Accounting and Accountability
Full course description
Accounting is usually studied from a financial point of view. This conventional view sees accounting as identifying, measuring and communicating financial information to enable informed judgments and decisions by the users of information. From this financial perspective, accounting is mainly split into two complementary fields: financial accounting and management accounting.
In financial accounting the external use of accounting information is discussed. The most important outcome of the financial reporting process is the annual report, containing the firm’s financial statements. During the course students will learn essential bookkeeping techniques, that is, how to make the necessary journal entries and prepare basic financial statements. Furthermore, the underlying principles of financial accounting rules will be studied.
In discussing the subject of management accounting, which has an internal focus (aimed at managers), the course will concentrate on the value of management accounting information for the internal decision-making process. In general, the purpose of management accounting is to facilitate (e.g., cost calculations) and influence decision-making (e.g., performance evaluation).
This course is however not bound by this (narrow) financial framework. It acknowledges that accounting is gradually evolving from an entirely financially oriented discipline to one that also studies non-financial information, including contemporary concepts such as corporate governance and corporate social responsibility. As such, it discusses accounting within a broader framework, extending the notion of accounting to a societal phenomenon. In this respect we will also discuss the role accounting has possibly played in the recent financial crisis.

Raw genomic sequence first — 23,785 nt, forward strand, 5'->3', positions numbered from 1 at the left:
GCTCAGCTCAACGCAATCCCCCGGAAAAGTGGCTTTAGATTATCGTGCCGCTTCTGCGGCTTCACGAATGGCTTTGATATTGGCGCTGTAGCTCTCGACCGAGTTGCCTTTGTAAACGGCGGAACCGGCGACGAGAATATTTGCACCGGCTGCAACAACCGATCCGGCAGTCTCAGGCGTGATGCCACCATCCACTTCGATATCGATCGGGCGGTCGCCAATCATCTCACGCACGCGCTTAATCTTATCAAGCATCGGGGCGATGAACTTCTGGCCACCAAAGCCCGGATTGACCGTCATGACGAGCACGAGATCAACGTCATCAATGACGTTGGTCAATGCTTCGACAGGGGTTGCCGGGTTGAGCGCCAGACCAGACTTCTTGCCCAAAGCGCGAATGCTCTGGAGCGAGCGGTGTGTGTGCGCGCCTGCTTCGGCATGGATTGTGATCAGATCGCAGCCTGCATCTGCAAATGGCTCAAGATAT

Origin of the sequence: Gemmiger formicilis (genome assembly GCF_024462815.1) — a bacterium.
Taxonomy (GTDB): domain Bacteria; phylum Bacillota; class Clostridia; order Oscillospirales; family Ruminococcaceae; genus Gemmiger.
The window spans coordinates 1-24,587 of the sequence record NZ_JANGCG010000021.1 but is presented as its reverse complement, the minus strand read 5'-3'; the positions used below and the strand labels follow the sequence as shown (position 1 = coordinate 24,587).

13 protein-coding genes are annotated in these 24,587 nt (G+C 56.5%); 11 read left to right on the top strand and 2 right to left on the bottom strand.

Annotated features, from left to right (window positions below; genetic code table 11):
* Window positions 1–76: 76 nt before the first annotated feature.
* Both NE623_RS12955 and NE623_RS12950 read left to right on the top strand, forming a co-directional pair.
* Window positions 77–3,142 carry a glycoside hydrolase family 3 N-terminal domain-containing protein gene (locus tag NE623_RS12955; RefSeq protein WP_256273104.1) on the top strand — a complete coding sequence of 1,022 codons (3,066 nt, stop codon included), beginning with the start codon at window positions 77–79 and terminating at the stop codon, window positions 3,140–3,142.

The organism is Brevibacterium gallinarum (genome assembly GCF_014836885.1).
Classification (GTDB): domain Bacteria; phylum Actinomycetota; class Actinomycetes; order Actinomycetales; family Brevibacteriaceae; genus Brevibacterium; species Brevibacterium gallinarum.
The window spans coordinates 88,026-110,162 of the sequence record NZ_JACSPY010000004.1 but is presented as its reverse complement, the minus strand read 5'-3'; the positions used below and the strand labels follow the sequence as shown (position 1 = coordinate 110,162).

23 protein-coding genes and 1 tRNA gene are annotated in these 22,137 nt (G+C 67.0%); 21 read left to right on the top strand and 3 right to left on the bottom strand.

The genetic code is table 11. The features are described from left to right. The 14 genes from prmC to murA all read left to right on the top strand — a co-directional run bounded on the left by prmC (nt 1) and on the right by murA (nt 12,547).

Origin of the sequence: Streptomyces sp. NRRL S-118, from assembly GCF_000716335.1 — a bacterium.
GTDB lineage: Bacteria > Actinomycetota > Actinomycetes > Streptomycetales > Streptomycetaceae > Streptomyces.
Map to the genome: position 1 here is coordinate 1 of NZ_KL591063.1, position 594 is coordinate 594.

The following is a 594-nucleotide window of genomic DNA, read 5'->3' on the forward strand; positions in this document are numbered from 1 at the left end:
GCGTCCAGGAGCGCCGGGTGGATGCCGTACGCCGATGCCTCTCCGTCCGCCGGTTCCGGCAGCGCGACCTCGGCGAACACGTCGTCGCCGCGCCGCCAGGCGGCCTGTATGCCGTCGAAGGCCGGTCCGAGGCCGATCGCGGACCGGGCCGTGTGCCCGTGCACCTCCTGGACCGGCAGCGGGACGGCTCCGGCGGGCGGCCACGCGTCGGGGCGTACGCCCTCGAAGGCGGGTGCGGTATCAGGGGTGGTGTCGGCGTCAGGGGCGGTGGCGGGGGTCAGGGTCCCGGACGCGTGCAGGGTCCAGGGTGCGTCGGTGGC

A topic of special importance in accounting and accountability nowadays is corporate governance. In essence, corporate governance deals with the relationships between a company’s management, its board of directors, shareholders and other stakeholders. Specifically, the course will discuss some major important accounting scandals (Enron, WorldCom) and the role corporate governance played in these scandals.
- To give students the ability to apply basic bookkeeping (making journal entries and preparing basic financial statements) and management accounting techniques (e.g. cost analysis, budgeting).
- To provide an understanding of international accounting rules and principles.
- To provide an understanding of the basics of related fields like corporate governance, auditing and management control.
- Bhimani, A., C.T. Horngren, S.M. Datar, G. Foster (2015). Management and Cost Accounting, Prentice-Hall, 6th edition.
- Harrison, W.T., C.T. Horngren, C.W. Thomas & T. Suwardy (2014). Financial Accounting – International Financial Reporting Standards, Pearson, 9th edition/global edition.
- Selected chapters from other text books.
- Research articles available on the Student Portal.
- S.A.M. van de Molengraft
- M. Moonen